plates. The commenter states that the NPRM and Boeing Alert Service 
Bulletin 777-27A0073, dated March 30, 2006, do not appear to be in 
agreement regarding use of existing gimbal plate P/Ns 113W1112-3, 
113W1112-4, 113W1212-3, and 113W1212-4. The commenter also states that 
these part numbers are not referenced in the service bulletin. The 
commenter further requests that we provide more information regarding 
usage of the new, improved P/Ns 113W1112-7, 113W1112-8, 113W1212-7, and 
113W1212-8.
    We acknowledge that paragraph (g) of the NPRM has caused confusion 
regarding the existing and new, improved part numbers. As stated 
previously, we have deleted a certain phrase to clarify that the 
existing parts may no longer be installed on the affected airplanes. 
Installation of the new, improved parts is necessary to adequately 
address the unsafe condition of this AD. No further change has been 
made to this AD in this regard.

Request To Extend Compliance Time

    British Airways requests that we extend the compliance time of the 
NPRM to 30 months. The commenter states that the maintenance planning 
document schedules zonal inspections at intervals of 6,000 flight 
cycles or 1,125 days, and that the commenter currently performs these 
inspections at intervals of 750 days (corresponding to just under 25 
months). The commenter contends that the proposed compliance time could 
cause it to accomplish the gimbal replacement during minor maintenance. 
The commenter states that extending the compliance time would allow it 
to accomplish the gimbal replacement at a heavy maintenance facility.
    We do not agree with the commenter's request to extend the 
compliance time. In developing an appropriate compliance time for this 
action, we considered the safety implications, parts availability, and 
normal maintenance schedules for the timely accomplishment of the 
replacement. In consideration of these items, we have determined that a 
compliance time of 24 months will ensure an acceptable level of safety 
and allow the modifications to be done during scheduled maintenance 
intervals for most affected operators. However, under the provisions of 
paragraph (h) of this AD, we may approve requests for adjustments to 
the compliance time if data are submitted to substantiate that such an 
adjustment would provide an acceptable level of safety. We have not 
revised this AD in this regard.

Request To Revise Compliance Time to Flight Cycles

    British Airways requests that we express the compliance time in 
units of flight cycles. The commenter asserts that calendar time is an 
inappropriate unit of life control. As justification, the commenter 
states that flap operations would primarily influence the failure 
experienced. The commenter proposes 6,000 flight cycles as a more 
appropriate compliance time.
    We disagree with revising the compliance time. Although failure of 
the pivot link is primarily affected by airplane flight cycles, the 
original design of the flap system was certified to withstand such a 
failure. A design

[[Page 3717]]

deficiency exists in the gimbal plate structure within the flap system. 
This design deficiency is not fatigue related and accordingly not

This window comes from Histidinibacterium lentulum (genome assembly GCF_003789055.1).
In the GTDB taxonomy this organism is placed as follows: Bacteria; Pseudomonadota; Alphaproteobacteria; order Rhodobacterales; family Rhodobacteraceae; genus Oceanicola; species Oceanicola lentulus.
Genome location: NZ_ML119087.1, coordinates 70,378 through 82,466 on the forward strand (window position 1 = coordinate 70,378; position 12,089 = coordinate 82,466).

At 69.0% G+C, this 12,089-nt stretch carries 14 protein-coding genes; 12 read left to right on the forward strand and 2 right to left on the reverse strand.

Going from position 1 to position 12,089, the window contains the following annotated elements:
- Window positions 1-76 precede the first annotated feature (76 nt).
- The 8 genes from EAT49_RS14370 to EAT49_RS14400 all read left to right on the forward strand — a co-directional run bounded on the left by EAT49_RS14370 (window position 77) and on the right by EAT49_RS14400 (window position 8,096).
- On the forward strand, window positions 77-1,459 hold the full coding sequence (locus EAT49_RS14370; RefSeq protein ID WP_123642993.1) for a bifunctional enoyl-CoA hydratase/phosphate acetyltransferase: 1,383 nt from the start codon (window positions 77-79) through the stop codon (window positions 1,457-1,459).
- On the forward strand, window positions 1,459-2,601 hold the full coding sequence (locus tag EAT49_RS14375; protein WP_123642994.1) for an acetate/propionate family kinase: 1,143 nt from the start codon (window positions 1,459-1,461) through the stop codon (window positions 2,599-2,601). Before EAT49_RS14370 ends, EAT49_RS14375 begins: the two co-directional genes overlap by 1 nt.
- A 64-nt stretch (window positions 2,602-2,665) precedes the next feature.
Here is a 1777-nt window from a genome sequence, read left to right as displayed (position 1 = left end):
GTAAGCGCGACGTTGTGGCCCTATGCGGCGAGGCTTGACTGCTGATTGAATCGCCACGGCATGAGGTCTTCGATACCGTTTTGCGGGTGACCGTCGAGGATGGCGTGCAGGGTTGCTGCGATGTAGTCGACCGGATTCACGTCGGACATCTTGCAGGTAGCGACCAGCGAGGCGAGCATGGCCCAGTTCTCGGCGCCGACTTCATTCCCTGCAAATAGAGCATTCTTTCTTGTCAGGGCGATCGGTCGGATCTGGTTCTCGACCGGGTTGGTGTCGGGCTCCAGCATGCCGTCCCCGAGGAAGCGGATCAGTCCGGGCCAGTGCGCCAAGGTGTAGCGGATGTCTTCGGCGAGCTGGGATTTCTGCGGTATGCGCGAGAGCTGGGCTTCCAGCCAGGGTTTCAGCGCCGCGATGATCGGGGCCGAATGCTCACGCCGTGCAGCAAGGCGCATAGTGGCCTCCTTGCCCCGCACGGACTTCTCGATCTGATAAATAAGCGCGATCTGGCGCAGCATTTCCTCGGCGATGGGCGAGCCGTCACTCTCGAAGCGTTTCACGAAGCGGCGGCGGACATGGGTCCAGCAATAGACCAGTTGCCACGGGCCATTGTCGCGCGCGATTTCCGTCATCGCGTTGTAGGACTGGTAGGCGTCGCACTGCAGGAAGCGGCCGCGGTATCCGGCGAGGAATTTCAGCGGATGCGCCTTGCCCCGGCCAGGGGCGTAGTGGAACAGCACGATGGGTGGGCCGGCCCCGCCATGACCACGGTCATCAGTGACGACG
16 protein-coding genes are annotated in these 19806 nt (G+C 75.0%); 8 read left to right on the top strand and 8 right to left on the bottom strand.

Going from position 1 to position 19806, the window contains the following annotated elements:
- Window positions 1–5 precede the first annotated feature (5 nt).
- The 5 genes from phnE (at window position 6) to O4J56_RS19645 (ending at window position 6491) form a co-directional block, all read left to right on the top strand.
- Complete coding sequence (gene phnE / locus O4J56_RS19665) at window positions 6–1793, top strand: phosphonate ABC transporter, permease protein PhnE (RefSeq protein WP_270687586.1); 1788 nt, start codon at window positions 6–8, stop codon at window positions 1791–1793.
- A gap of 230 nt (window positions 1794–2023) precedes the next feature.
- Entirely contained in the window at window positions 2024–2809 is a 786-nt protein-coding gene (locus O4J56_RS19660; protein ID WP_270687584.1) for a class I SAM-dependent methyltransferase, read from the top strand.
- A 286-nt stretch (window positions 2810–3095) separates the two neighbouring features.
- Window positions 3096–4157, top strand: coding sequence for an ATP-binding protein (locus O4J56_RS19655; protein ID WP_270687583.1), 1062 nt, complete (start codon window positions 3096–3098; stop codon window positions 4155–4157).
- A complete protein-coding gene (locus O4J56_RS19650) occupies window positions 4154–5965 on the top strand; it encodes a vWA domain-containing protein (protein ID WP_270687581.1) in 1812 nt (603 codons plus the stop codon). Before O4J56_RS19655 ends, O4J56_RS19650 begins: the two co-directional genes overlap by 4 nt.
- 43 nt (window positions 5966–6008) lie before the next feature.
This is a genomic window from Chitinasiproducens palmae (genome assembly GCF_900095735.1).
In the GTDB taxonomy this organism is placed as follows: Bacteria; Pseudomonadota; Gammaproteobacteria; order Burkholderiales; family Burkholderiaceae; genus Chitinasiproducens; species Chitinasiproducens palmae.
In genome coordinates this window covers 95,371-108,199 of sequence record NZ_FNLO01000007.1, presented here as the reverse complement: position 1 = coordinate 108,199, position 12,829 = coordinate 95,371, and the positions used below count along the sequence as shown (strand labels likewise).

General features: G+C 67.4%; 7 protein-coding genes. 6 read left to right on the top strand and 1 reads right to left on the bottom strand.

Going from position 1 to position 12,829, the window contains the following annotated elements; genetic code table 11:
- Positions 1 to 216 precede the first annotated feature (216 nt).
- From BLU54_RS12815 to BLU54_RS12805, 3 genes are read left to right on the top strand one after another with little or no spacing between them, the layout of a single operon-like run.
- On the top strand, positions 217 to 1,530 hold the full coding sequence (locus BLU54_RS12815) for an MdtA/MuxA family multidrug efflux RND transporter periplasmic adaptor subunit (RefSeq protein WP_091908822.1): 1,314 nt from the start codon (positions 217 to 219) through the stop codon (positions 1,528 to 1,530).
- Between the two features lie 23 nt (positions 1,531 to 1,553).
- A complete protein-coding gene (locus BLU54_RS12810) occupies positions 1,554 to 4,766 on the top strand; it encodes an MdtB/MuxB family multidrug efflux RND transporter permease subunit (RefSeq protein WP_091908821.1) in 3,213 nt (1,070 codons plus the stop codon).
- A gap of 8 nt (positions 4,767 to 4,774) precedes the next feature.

flight-cycle related. Therefore, it is appropriate to use a calendar 
time to express the compliance time. The compliance time of 24 months 
was selected to allow replacement of the gimbal plates during a routine 
maintenance visit. We have not revised this AD in this regard.

Request To Revise the Costs of Compliance

    American Airlines requests that we adjust the costs estimated in 
the NPRM. American Airlines states that it has accomplished the gimbal 
plate replacement in accordance with Boeing Alert Service Bulletin 777-
27A0073, dated March 30, 2006, on 2 of its 45 affected airplanes. 
American Airlines estimates that the cost impact for accomplishing the 
NPRM will be approximately $84,200 per airplane, or $3,789,000 for its 
entire fleet. We infer the commenter would like us to revise the Cost 
of Compliance paragraph in this AD.
    We disagree. The cost information in this AD describes only the 
direct costs of the specific actions required by this AD. Based on the 
best data available, the manufacturer provided the number of work hours 
(153) necessary to do the required actions. This number represents the 
time necessary to perform only the actions actually required by this 
AD. We recognize that, in doing the actions required by an AD, 
operators may incur incidental costs in addition to the direct costs. 
The cost analysis in AD rulemaking actions, however, typically does not 
include incidental costs such as the time required to gain access and 
close up, time necessary for planning, or time necessitated by other 
administrative actions. Those incidental costs, which may vary 
significantly among operators, are almost impossible to calculate. We 
have not changed this AD in this regard.

New Note Added to Paragraph (f)

    We have added a note to paragraph (f) of this AD informing 
operators to pay particular attention that grease or lubricant is not 
applied to the gimbal plate bolts, bushings, washers, or nuts. Yielding 
or failure of the bolts could occur due to overtorquing a lubricated 
attachment that was intended to be installed without lubricant.

Conclusion

    We have carefully reviewed the available data, including the 
comments received, and determined that air safety and the public 
interest require adopting the AD with the changes described previously.